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Inland Waterways: Bill on 101 National Waterways to be in Parliament this session: Gadkari …

Bill on 101 National Waterways to be in Parliament this session: Gadkari
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Bill on 101 National Waterways to be in Parliament this session: Gadkari   Economictimes.indiatimes.com
9 Apr, 2015
NEW DELHI: The Bill to declare 101 rivers into National Waterways (NWs) would be introduced in the current session of Parliament, Union Minister Nitin Gadkari said today. …

Development of Inland Waterways in the Country
Dec 06, 2013
The Union Government undertakes development and regulation of only those waterways which are declared as National Waterways. In a written reply to a question in the Rajya Sabha the Minister of Shipping Shri G.K. Vasan said that it is the responsibility of the respective State Governments to develop any other waterways. Waterways that are being developed as National Waterways (NWs) presently are:
(1) Ganga-Bhagirathi-Hooghly river system (Allahabad-Haldia-1620 km) in the states of Uttar Pradesh, Bihar, Jharkhand and West Bengal as NW-1, declared in 1986.
(2)  River Brahmaputra (Dhubri-Sadiya-891 km) in the state of Assam as NW-2 declared in 1988.
(3) West Coast Canal (Kottapuram-Kollam) along with Udyogmandal and Champakara Canals – (205 km) in the state of Kerala as NW-3 declared in 1993.
(4)  Kakinada-Puducherry Canals along with Godavari and Krishna rivers (1078 km) – in the states of Andhra Pradesh, Tamil Nadu and Union Territory of Puducherry as NW-4 declared in 2008.
(5) East Coast Canal integrated with Brahmani river and Mahanadi delta rivers (588 km) in the states of West Bengal and Odisha as NW-5 declared in 2008.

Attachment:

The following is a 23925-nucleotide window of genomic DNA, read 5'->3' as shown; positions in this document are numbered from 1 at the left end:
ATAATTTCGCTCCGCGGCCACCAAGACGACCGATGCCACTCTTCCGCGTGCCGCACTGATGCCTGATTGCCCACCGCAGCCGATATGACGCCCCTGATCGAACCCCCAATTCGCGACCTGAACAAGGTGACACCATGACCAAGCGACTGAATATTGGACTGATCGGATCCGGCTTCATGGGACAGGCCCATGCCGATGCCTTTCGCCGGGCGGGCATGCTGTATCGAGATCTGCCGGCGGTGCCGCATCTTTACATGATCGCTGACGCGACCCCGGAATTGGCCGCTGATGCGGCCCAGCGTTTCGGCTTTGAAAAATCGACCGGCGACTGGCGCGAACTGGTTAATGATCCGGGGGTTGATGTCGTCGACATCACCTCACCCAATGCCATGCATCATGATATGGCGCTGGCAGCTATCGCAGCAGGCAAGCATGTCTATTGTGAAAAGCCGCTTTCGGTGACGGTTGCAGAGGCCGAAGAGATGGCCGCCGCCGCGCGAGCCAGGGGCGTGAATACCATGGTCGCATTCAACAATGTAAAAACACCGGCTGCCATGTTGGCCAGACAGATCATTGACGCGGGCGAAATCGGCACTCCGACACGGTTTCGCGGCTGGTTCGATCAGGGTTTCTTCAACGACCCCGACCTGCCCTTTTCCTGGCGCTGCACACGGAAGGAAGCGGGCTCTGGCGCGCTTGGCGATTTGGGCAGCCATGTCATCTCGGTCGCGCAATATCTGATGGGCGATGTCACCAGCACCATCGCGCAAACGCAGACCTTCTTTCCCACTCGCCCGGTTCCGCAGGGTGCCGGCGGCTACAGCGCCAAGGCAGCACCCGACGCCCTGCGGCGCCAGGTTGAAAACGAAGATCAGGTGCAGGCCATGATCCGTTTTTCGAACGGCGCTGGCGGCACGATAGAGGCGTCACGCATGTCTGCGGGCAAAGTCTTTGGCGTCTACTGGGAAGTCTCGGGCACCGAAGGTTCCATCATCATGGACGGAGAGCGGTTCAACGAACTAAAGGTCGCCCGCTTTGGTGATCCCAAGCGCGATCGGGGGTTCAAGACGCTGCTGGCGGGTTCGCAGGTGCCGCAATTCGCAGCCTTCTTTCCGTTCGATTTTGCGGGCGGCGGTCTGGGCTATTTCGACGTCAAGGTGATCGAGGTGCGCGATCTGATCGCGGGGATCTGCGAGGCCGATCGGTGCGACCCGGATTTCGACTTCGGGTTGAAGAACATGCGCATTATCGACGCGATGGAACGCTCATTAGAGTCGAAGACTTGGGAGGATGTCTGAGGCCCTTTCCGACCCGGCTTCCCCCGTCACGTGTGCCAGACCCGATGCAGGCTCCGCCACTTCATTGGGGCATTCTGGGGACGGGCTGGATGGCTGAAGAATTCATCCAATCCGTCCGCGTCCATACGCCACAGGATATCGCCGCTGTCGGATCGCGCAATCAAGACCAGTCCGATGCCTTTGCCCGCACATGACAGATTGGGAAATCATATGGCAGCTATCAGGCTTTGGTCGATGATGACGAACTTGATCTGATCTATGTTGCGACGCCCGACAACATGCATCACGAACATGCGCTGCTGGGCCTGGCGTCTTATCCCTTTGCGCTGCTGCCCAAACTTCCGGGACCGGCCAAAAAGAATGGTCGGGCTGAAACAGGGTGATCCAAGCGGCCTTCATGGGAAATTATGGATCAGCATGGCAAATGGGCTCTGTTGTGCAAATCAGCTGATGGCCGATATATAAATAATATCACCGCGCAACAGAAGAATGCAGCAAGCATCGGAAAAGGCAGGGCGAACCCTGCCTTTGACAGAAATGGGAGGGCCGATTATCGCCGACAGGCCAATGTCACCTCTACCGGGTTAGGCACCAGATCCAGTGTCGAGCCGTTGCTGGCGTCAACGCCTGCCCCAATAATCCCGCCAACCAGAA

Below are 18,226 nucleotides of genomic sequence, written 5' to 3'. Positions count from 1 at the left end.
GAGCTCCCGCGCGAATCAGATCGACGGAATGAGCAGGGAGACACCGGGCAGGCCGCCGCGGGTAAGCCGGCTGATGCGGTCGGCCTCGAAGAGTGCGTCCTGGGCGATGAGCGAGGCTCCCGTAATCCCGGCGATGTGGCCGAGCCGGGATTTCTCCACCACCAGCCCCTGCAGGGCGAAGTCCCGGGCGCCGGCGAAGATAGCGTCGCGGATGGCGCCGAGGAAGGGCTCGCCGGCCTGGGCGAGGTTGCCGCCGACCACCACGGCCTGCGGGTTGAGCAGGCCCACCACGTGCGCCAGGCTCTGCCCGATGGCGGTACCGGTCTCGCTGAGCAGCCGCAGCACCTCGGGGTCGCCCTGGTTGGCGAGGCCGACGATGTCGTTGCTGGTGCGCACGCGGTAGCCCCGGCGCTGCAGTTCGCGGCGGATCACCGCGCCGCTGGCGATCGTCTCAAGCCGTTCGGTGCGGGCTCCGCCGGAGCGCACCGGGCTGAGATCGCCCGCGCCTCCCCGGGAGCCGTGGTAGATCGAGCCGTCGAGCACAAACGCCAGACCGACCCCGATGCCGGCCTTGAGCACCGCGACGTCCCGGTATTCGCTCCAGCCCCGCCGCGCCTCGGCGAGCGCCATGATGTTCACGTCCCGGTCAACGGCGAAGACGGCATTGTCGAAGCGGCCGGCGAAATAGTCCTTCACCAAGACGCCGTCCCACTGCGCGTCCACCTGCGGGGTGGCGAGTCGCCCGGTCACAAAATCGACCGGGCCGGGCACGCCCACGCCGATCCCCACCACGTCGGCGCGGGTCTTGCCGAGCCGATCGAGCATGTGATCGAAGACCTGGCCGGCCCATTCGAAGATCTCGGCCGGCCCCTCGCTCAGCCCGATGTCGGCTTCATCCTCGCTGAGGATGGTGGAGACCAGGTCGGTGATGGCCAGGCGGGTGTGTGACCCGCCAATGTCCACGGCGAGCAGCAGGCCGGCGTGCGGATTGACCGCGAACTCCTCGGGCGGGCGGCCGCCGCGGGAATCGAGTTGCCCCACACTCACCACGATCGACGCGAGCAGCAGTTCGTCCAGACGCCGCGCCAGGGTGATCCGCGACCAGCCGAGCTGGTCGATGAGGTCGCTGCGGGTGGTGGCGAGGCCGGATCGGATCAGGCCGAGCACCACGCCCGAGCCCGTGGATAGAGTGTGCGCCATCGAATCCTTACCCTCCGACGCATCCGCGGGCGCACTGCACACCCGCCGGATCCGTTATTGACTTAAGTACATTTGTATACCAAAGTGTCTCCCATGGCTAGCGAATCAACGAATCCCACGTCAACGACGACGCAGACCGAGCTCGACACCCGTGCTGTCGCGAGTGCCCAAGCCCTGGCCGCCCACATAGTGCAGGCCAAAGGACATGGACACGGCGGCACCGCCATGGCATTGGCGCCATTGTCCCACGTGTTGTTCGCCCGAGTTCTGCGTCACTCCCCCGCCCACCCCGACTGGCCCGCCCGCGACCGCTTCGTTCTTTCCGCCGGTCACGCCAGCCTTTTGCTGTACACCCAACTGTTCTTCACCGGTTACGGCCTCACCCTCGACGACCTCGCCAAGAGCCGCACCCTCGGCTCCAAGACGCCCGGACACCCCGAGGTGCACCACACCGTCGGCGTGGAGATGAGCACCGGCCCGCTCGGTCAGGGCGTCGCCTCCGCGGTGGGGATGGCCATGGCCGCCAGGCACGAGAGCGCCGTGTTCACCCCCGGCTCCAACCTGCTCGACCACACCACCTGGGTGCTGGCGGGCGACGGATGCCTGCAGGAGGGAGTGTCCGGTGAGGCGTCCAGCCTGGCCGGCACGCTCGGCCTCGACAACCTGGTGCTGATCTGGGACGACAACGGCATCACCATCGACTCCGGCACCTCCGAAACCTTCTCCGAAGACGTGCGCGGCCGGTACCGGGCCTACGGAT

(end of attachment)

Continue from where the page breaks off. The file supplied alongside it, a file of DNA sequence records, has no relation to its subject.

The minister said that the Inland Waterways Authority of India (IWAI) is developing the first three National Waterways for shipping and navigation by providing a navigational channel with targeted depth & width for most part of the year. These are provided with aids for day and night navigation, fixed/floating terminals at selected locations for berthing and loading/unloading of vessels and intermodal connectivity at a few selected locations.  For development of National Waterway-4 and 5, IWAI has explored the feasibility of developing commercially viable stretches under Public Private Partnership (PPP) mode with Viability Gap Funding (VGF). Inland Water Transport is economically cheaper compared to road and rail and is environment friendly and suitable for bulk cargo.  A project of transportation of 3 million tonne per annum of imported coal for 7 years from Haldia (Sandheads) to NTPC’s Power Plant at Farakka through National Waterway-1 is already under implementation, Shri Vasan added.  IWAI has also identified more such projects which, inter-alia, includes transportation of coal for NTPC’s Power Plant at Barh (near Patna), transportation of coal from NTPC’s Power Plant at Bongaigoan (Near Jogighopa on National Waterway-2), transportation of fertilizers on NW-1 and transportation of food grains from Kolkata to Tripura through Indo-Bangladesh Protocol routes.  Cargo movement in National Waterways include fly ash from Kolkata to Bangladesh, over dimensional cargo and other general cargo.  River cruises too have been in operation on National Waterway-1, 2 & 3, the minister informed the house.